Paul L. Caron

Saturday, August 28, 2021

Reflections On Elite Education: In A Just World, Would The College I Teach At Exist?

Chronicle of Higher Education op-ed:  Reflections on Elite Education: In a Just World, Would the College I Teach at Exist?, by Jonny Thakkar (Swarthmore):

SwarthmoreOne of the wonders of modern academe is that the ideal of workplace democracy should be so prevalent among people who regularly endure faculty meetings. It’s not hard to see how lived experience might lead academics to a Churchillian argument for workplace democracy as the least-bad option, a way of preventing administrative tyranny and legitimating decisions, but how anyone can take seriously the Arendtian vision of speechifying as some higher form of life I really don’t know.

Swarthmore College, where I have taught for the last four years, is run pretty democratically as a result of its Quaker heritage, to the point where any erosion of faculty governance is still noticed and lamented even if the most important decisions seem to be out of our hands. Much of the work is trivial but slow. ... Whether professors’ time is best devoted to such Solomonic inquiries is a question I have not yet seen raised — this is what faculty governance looks like, apparently, and in any case nobody forces you to show up.

The problem with not showing up, of course, is that sometimes important things do get debated, and every so often they even get decided. ... Something about the setting encourages melodrama and grandstanding, not to mention a tendency toward digression that can make concentration, especially via Zoom, seem like a mark of sainthood. A lot has to do with the internal logic of this kind of gathering; everyone has a right to speak, but it’s first-come-first-served and some were born with their hands up. But if people jump up to speak (as I sometimes do) or if they feel compelled to enter a comment in the chat, it’s generally because they care deeply, not only about the issue at hand but also about the underlying question of what Swarthmore stands for. It is this question, unresolved and for the most part unposed, that is the ultimate source of conflict.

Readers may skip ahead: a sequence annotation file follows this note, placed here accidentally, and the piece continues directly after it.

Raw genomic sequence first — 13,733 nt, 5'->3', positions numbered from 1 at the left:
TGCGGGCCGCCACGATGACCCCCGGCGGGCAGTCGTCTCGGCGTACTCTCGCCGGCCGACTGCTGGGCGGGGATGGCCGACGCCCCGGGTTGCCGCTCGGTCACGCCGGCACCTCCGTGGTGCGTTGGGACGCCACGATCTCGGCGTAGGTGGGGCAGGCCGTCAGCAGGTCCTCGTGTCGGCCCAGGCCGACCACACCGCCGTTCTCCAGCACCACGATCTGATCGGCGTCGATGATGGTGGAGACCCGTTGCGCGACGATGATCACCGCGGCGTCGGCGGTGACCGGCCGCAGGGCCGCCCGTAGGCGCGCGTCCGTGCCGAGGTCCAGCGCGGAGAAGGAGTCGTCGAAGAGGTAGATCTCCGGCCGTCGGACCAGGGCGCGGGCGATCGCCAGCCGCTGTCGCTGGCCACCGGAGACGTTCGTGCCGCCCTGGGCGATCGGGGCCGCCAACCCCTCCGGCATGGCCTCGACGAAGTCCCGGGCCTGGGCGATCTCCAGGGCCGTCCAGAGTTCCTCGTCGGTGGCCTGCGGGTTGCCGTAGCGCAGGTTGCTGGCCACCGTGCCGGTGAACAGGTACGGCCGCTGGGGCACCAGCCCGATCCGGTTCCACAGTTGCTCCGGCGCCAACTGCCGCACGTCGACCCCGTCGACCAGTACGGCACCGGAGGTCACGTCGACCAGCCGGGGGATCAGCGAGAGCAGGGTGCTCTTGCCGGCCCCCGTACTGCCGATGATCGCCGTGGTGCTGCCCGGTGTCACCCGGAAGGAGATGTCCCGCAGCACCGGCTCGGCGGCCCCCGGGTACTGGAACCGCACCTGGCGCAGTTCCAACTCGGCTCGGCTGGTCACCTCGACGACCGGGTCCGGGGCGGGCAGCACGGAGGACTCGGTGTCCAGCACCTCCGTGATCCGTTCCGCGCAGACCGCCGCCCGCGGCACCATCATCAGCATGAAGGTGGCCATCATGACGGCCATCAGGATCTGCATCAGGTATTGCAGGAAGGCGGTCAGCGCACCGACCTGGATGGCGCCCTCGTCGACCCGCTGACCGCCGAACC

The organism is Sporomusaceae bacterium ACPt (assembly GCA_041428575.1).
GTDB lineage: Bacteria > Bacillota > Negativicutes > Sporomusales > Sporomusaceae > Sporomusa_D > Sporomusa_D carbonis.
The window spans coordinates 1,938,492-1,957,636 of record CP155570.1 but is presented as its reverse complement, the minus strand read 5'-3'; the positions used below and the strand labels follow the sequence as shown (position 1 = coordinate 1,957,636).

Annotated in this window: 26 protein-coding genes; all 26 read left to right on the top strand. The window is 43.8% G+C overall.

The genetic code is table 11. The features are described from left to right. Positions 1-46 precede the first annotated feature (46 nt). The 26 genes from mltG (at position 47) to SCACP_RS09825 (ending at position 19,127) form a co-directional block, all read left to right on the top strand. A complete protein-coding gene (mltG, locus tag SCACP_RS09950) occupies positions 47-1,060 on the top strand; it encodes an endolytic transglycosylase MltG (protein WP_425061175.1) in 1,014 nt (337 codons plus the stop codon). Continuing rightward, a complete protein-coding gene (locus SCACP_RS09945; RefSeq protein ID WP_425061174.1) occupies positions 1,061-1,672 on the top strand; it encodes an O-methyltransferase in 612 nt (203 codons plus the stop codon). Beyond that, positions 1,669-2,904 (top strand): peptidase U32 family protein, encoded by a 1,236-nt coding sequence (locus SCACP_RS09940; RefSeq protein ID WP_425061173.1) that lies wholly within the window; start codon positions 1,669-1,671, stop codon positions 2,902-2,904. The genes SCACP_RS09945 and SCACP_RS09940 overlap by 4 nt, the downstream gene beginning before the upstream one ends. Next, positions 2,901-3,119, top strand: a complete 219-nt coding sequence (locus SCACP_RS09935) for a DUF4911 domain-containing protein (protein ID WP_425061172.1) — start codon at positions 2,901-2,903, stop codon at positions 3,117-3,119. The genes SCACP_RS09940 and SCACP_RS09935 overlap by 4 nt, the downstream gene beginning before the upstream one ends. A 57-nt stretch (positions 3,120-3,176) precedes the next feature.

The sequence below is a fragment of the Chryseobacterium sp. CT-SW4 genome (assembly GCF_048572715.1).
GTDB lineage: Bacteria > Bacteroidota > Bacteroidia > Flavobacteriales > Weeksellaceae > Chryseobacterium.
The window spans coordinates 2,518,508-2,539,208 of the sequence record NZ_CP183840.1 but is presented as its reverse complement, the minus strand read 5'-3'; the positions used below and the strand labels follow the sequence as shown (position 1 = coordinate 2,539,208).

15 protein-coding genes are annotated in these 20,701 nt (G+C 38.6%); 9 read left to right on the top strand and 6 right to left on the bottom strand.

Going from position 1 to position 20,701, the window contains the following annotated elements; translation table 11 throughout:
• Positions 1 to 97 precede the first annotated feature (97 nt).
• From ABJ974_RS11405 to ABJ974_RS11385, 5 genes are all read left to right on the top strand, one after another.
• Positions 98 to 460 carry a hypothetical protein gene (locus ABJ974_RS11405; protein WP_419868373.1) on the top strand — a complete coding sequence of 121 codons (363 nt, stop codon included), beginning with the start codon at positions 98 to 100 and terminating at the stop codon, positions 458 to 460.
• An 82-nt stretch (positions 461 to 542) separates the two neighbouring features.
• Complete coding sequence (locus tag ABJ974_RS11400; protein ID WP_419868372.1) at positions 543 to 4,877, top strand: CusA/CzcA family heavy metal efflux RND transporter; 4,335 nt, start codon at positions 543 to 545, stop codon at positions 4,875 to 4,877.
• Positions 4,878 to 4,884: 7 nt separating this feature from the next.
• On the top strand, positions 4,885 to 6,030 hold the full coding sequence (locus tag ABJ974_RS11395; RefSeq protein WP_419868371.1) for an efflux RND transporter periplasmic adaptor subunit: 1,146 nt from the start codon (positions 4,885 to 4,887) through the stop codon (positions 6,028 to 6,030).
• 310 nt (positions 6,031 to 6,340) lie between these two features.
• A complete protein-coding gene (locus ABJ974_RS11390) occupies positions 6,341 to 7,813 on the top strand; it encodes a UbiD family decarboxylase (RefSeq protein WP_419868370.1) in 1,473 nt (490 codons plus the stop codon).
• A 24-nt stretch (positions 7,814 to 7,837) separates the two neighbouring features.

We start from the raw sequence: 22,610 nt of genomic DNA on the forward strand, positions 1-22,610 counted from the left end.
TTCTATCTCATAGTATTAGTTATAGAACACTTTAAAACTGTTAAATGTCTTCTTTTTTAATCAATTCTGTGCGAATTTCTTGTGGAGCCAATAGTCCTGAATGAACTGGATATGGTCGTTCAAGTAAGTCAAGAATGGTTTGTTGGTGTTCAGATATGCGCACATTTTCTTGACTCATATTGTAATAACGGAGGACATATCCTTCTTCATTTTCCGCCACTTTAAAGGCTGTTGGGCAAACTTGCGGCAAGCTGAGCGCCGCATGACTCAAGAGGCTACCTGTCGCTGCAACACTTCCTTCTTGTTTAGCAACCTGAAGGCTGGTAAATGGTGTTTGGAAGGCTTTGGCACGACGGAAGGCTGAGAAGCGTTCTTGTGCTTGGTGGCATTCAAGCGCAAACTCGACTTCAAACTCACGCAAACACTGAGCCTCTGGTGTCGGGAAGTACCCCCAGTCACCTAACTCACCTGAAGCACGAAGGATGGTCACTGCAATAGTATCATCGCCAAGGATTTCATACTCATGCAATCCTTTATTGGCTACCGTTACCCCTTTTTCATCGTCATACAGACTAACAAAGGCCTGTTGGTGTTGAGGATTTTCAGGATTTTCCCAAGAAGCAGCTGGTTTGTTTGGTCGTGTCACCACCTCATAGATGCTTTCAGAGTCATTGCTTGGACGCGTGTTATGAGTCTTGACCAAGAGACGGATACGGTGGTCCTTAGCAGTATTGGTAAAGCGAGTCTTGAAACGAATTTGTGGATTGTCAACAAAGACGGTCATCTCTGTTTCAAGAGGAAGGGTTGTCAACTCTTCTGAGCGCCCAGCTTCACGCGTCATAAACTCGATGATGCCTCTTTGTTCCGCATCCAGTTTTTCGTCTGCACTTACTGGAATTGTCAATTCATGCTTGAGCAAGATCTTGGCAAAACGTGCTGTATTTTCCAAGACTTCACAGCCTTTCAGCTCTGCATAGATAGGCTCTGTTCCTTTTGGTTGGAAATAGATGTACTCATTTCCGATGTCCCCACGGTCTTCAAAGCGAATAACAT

Everything hinges on a tension that is constitutive to the college itself, given its history and self-conception. The official mission statement reads as follows:

Swarthmore College provides learners of diverse backgrounds a transformative liberal-arts education grounded in rigorous intellectual inquiry and empowers all who share in our community to flourish and contribute to a better world.

What is the meaning of the first “and” in that sentence? How exactly is the goal of providing a rigorous education supposed to relate to that of building a better world? Are they simply parallel, or is one supposed to be subordinate to the other? This isn’t about uncovering the founders’ original intent, since this particular sequence of words was only recently introduced. It’s more that the statement captures an uncertainty that runs deep at Swarthmore — and, I surmise, at similar institutions, however democratically governed they are. What is our role in the world? To what extent is our institution a vehicle for political progress as opposed to academic excellence?

Rational decision-making is impossible if these questions are left hanging, but at the same time it’s not hard to see why nobody tries to resolve them. Cass Sunstein has extolled the benefits of “incompletely theorized agreements” in political life: The more fine-grained we get, the more we disagree. But even if vagueness can successfully keep the peace among the faculty as a whole, which seemed doubtful this last year, individual academics still have to form their own answer to the question of what the institution is for. After all, in reflecting on which courses to offer, which readings to include, which assignments to set, how to grade, how to interact with students — how to teach, in short — we are necessarily presuming a certain conception of how our individual work dovetails with that of our colleagues as part of some larger project. To think seriously about one’s own role is therefore necessarily to think seriously about what the college is, or should be, aiming at. ...